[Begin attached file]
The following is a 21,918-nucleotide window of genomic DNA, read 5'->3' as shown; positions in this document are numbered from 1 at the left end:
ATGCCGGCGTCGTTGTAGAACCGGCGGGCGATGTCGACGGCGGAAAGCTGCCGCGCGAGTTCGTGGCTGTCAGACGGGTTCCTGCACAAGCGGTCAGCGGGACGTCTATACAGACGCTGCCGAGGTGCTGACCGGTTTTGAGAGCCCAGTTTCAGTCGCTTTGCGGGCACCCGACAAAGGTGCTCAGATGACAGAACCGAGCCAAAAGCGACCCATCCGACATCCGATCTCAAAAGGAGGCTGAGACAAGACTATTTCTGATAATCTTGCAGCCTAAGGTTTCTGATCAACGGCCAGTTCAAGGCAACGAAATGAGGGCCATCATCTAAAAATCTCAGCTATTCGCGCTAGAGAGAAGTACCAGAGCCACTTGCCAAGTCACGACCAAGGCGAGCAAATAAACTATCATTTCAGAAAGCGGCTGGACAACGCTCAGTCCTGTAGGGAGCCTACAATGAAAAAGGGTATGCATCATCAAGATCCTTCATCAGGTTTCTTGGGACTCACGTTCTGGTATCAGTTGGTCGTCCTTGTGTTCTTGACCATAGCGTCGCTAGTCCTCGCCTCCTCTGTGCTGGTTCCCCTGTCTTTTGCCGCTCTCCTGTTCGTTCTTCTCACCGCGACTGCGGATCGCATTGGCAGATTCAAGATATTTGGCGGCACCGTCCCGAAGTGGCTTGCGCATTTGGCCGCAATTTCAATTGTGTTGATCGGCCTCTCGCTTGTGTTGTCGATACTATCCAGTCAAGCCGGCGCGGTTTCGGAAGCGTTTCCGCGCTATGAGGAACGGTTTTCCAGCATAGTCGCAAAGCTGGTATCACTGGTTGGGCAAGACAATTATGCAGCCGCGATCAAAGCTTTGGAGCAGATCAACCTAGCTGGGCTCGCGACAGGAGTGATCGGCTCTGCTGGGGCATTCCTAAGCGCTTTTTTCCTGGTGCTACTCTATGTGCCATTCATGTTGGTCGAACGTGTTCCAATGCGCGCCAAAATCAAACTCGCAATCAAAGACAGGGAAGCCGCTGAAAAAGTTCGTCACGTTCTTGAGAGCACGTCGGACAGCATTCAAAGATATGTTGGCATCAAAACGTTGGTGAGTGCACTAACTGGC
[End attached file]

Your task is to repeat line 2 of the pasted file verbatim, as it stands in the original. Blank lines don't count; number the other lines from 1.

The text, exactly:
ATGCCGGCGTCGTTGTAGAACCGGCGGGCGATGTCGACGGCGGAAAGCTGCCGCGCGAGTTCGTGGCTGTCAGACGGGTTCCTGCACAAGCGGTCAGCGGGACGTCTATACAGACGCTGCCGAGGTGCTGACCGGTTTTGAGAGCCCAGTTTCAGTCGCTTTGCGGGCACCCGACAAAGGTGCTCAGATGACAGAACCGAGCCAAAAGCGACCCATCCGACATCCGATCTCAAAAGGAGGCTGAGACAAGACTATTTCTGATAATCTTGCAGCCTAAGGTTTCTGATCAACGGCCAGTTCAAGGCAACGAAATGAGGGCCATCATCTAAAAATCTCAGCTATTCGCGCTAGAGAGAAGTACCAGAGCCACTTGCCAAGTCACGACCAAGGCGAGCAAATAAACTATCATTTCAGAAAGCGGCTGGACAACGCTCAGTCCTGTAGGGAGCCTACAATGAAAAAGGGTATGCATCATCAAGATCCTTCATCAGGTTTCTTGGGACTCACGTTCTGGTATCAGTTGGTCGTCCTTGTGTTCTTGACCATAGCGTCGCTAGTCCTCGCCTCCTCTGTGCTGGTTCCCCTGTCTTTTGCCGCTCTCCTGTTCGTTCTTCTCACCGCGACTGCGGATCGCATTGGCAGATTCAAGATATTTGGCGGCACCGTCCCGAAGTGGCTTGCGCATTTGGCCGCAATTTCAATTGTGTTGATCGGCCTCTCGCTTGTGTTGTCGATACTATCCAGTCAAGCCGGCGCGGTTTCGGAAGCGTTTCCGCGCTATGAGGAACGGTTTTCCAGCATAGTCGCAAAGCTGGTATCACTGGTTGGGCAAGACAATTATGCAGCCGCGATCAAAGCTTTGGAGCAGATCAACCTAGCTGGGCTCGCGACAGGAGTGATCGGCTCTGCTGGGGCATTCCTAAGCGCTTTTTTCCTGGTGCTACTCTATGTGCCATTCATGTTGGTCGAACGTGTTCCAATGCGCGCCAAAATCAAACTCGCAATCAAAGACAGGGAAGCCGCTGAAAAAGTTCGTCACGTTCTTGAGAGCACGTCGGACAGCATTCAAAGATATGTTGGCATCAAAACGTTGGTGAGTGCACTAACTGGC